Considering ADP, the unpredictability of the Bears passing attack going into the season and the unpredictability of how Byrd will fit into the offense, he’s not worth taking a shot at in any draft formats right now. I see Byrd as a potential waiver wire add later in the season. Depending on the health of the WR corps and how well he gels with his QBs, Byrd may end up being a spot starter to replace your high end WRs during bye weeks late in the season. With his speed, he could end up being more than that in the future, but right now he’s not on my draft board.

Marquis Goodwin (WR ADP: 104)

Last time anyone saw Marquis Goodwin in an NFL game was in 2019 for the Santa Clara, er, San Francisco 49ers. That season he played in nine games and pulled down only 12 receptions for a total of 186 yds and one TD. While those numbers are far from impressive, there are many who still believe Goodwin possesses elite speed to stretch the field. After a season away from the NFL, Goodwin should have fresh legs. Considering he’s only four seasons removed from a 105 catch, 962 yd season in 2017, this was a good gamble for the Bears and adds veteran depth at the WR position.

It’s a bit odd that the older Goodwin has a lower ADP than his younger counterpart in Damiere Byrd, but he’s proven he can be a big contributor from that 2017 season. That said, I see Goodwin and Byrd through a very similar lens. Elite speed guys who were brought in to compete for snaps over what’s already on the roster. How well Goodwin plays will depend on how much playing time he gets and how well he clicks with Dalton/Fields.

Like Byrd, I’m keeping an eye on Goodwin but I won’t be drafting him in any fantasy leagues and I suggest you do the same.

Javon Wims (WR ADP: UD) & Riley Ridley (WR ADP: UD)

I’m putting Wims and Ridley in the same spot here as I view them as very much the same type of player/prospect. Both have been with the team for 2-3 seasons and neither has done much to prove themselves in that time. Both were drafted as developmental prospects that have shown flashes at times but have also made multiple mistakes that have caused the coaching staff to not only question their abilities but also infuriating them in the process.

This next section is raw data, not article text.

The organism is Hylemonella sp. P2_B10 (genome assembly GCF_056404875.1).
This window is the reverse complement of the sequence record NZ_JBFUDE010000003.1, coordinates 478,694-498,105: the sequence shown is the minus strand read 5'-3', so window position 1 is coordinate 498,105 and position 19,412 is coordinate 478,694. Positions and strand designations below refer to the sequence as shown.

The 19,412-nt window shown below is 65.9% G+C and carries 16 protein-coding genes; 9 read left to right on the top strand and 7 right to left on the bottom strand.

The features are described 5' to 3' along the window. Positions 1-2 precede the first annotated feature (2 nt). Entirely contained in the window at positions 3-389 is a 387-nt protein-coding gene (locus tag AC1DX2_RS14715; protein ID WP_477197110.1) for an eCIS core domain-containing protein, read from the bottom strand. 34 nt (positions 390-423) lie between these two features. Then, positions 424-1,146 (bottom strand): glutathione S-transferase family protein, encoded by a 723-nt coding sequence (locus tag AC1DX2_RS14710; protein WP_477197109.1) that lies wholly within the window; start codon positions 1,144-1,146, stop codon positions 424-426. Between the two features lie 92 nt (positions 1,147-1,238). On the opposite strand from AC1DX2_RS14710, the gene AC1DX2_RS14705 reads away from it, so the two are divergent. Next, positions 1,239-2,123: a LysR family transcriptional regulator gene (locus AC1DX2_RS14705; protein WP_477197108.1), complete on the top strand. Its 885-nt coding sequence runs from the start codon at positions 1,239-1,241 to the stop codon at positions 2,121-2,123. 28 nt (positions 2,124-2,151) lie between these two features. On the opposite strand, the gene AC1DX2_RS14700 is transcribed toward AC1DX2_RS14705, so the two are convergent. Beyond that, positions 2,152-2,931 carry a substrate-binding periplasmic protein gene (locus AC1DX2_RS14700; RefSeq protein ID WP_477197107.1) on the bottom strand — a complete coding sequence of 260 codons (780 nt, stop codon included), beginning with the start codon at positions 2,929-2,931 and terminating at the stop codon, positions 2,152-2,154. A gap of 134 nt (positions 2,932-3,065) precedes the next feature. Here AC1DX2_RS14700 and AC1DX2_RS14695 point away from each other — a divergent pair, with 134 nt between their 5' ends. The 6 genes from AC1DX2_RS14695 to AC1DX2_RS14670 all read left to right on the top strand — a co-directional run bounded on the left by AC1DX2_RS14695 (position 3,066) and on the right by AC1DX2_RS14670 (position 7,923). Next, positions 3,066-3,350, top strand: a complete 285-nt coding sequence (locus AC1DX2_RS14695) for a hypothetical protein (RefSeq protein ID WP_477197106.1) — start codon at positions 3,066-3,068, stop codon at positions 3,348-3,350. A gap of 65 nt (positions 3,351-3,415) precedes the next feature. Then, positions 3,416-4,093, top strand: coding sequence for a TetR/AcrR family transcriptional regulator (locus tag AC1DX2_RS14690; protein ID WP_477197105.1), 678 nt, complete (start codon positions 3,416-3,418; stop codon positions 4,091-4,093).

Between dropping Mitch Trubisky’s best throw in the first round playoff loss to the Saints and throwing a punch during the same game, it’s almost a miracle that Wims is still on the Bears roster as it looked like he was gone after that game. Anthony Miller can attest to the fact that dropping balls and doing stupid stuff will get you a one way ticket out of town.

Ridley on the other hand just can’t seem to hold onto the ball. While his brother Calvin Ridley looks like one of the best young WRs in the league, Riley has only suited up for 10 total games through his first two seasons as a Bear. Even though he came in as a 4th round draft pick, he’s just never lived up to the price they paid to get him and looks like he’ll perpetually live in his brother’s shadow.

Neither of these guys are worth a pick in your fantasy draft and really shouldn’t garner any fantasy attention as they likely won’t see much playing time at all. This could be the last season on the roster for either of these guys. Wims contributes on special teams which has helped get him on the field more than Ridley. These two are purely depth guys until they can prove that they can bring more to the table on a consistent basis.

Dazz Newsome (WR ADP: UD)

The final WR we’ll cover is 6th round pick Dazz Newsome. Dazz not only has one of the coolest names coming out of the draft, his tape looked awesome. Unfortunately, while trying to make a catch during OTAs, Dazz broke his collarbone which has set him back both in his development and on the depth chart. There’s a lot to like about this guy and his future in a Bears uniform as it sounds like he was already building great rapport with Justin Fields during OTAs.

Newsome figures into the Bears plans as the slot receiver that Anthony Miller was supposed to be but never materialized into. While Miller was a 2nd rounder and Newsome fell to the 6th, there are some that believe he had a 3rd/4th round grade prior to poor testing in Pro Days and at the combine. If he can get back to full health quickly, there is a possibility that he sees some playing time in 2021 and could develop into a quality slot WR in the future.

Based on what we’re seeing, the Bears aren’t rushing Newsome back into pads and giving him plenty of time to recover from that collarbone injury as they have decent depth at the WR position right now. From a fantasy perspective, Dazz shouldn’t be viewed as a viable option until at least the second half of the season. I’d be more than happy to see him come back and be productive this year, but I’m looking more to 2022 for Dazz to make any measurable impact on this Bears offense.